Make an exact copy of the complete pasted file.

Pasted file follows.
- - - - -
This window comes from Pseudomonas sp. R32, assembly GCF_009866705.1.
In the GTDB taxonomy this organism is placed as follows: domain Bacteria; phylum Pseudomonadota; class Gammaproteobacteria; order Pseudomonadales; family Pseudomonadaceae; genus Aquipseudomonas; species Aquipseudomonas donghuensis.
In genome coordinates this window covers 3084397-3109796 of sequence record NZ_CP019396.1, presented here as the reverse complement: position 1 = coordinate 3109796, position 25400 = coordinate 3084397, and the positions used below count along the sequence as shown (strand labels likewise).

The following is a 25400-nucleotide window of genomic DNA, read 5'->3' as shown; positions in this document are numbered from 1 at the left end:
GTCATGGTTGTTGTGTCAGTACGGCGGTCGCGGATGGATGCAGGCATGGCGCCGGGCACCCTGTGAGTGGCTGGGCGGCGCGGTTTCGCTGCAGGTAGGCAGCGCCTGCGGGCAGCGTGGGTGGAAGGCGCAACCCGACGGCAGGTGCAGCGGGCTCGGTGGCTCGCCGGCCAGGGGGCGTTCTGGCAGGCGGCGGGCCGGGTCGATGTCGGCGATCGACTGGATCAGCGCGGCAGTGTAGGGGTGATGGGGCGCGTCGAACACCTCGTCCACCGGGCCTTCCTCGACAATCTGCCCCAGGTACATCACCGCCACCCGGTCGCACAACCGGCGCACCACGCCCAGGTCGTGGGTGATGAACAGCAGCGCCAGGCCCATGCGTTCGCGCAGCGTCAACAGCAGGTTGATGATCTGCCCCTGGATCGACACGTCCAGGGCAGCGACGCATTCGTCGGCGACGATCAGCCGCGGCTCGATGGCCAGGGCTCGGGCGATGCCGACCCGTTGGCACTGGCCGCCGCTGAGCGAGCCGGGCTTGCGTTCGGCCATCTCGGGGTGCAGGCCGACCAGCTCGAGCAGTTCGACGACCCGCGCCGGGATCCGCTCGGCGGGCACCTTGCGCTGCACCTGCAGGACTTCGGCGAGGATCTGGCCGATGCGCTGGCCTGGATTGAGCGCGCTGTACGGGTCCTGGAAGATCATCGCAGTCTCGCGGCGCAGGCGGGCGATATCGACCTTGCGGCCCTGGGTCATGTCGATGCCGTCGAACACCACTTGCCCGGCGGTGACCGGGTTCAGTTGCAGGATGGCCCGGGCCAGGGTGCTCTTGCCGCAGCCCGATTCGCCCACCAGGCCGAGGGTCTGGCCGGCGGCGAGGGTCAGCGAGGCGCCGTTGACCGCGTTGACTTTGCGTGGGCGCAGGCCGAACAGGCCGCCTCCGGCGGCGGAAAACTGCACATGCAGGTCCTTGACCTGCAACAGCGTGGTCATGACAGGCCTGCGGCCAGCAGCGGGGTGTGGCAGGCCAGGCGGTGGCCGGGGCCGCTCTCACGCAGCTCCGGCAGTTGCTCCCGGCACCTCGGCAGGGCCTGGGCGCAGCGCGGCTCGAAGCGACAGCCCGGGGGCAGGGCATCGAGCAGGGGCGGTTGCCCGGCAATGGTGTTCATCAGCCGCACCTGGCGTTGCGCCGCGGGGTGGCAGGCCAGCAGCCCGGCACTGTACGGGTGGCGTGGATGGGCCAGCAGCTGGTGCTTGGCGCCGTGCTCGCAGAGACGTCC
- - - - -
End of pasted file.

This window comes from Pseudomonas sp. R32, assembly GCF_009866705.1.
In the GTDB taxonomy this organism is placed as follows: domain Bacteria; phylum Pseudomonadota; class Gammaproteobacteria; order Pseudomonadales; family Pseudomonadaceae; genus Aquipseudomonas; species Aquipseudomonas donghuensis.
In genome coordinates this window covers 3084397-3109796 of sequence record NZ_CP019396.1, presented here as the reverse complement: position 1 = coordinate 3109796, position 25400 = coordinate 3084397, and the positions used below count along the sequence as shown (strand labels likewise).

The following is a 25400-nucleotide window of genomic DNA, read 5'->3' as shown; positions in this document are numbered from 1 at the left end:
GTCATGGTTGTTGTGTCAGTACGGCGGTCGCGGATGGATGCAGGCATGGCGCCGGGCACCCTGTGAGTGGCTGGGCGGCGCGGTTTCGCTGCAGGTAGGCAGCGCCTGCGGGCAGCGTGGGTGGAAGGCGCAACCCGACGGCAGGTGCAGCGGGCTCGGTGGCTCGCCGGCCAGGGGGCGTTCTGGCAGGCGGCGGGCCGGGTCGATGTCGGCGATCGACTGGATCAGCGCGGCAGTGTAGGGGTGATGGGGCGCGTCGAACACCTCGTCCACCGGGCCTTCCTCGACAATCTGCCCCAGGTACATCACCGCCACCCGGTCGCACAACCGGCGCACCACGCCCAGGTCGTGGGTGATGAACAGCAGCGCCAGGCCCATGCGTTCGCGCAGCGTCAACAGCAGGTTGATGATCTGCCCCTGGATCGACACGTCCAGGGCAGCGACGCATTCGTCGGCGACGATCAGCCGCGGCTCGATGGCCAGGGCTCGGGCGATGCCGACCCGTTGGCACTGGCCGCCGCTGAGCGAGCCGGGCTTGCGTTCGGCCATCTCGGGGTGCAGGCCGACCAGCTCGAGCAGTTCGACGACCCGCGCCGGGATCCGCTCGGCGGGCACCTTGCGCTGCACCTGCAGGACTTCGGCGAGGATCTGGCCGATGCGCTGGCCTGGATTGAGCGCGCTGTACGGGTCCTGGAAGATCATCGCAGTCTCGCGGCGCAGGCGGGCGATATCGACCTTGCGGCCCTGGGTCATGTCGATGCCGTCGAACACCACTTGCCCGGCGGTGACCGGGTTCAGTTGCAGGATGGCCCGGGCCAGGGTGCTCTTGCCGCAGCCCGATTCGCCCACCAGGCCGAGGGTCTGGCCGGCGGCGAGGGTCAGCGAGGCGCCGTTGACCGCGTTGACTTTGCGTGGGCGCAGGCCGAACAGGCCGCCTCCGGCGGCGGAAAACTGCACATGCAGGTCCTTGACCTGCAACAGCGTGGTCATGACAGGCCTGCGGCCAGCAGCGGGGTGTGGCAGGCCAGGCGGTGGCCGGGGCCGCTCTCACGCAGCTCCGGCAGTTGCTCCCGGCACCTCGGCAGGGCCTGGGCGCAGCGCGGCTCGAAGCGACAGCCCGGGGGCAGGGCATCGAGCAGGGGCGGTTGCCCGGCAATGGTGTTCATCAGCCGCACCTGGCGTTGCGCCGCGGGGTGGCAGGCCAGCAGCCCGGCACTGTACGGGTGGCGTGGATGGGCCAGCAGCTGGTGCTTGGCGCCGTGCTCGCAGAGACGTCC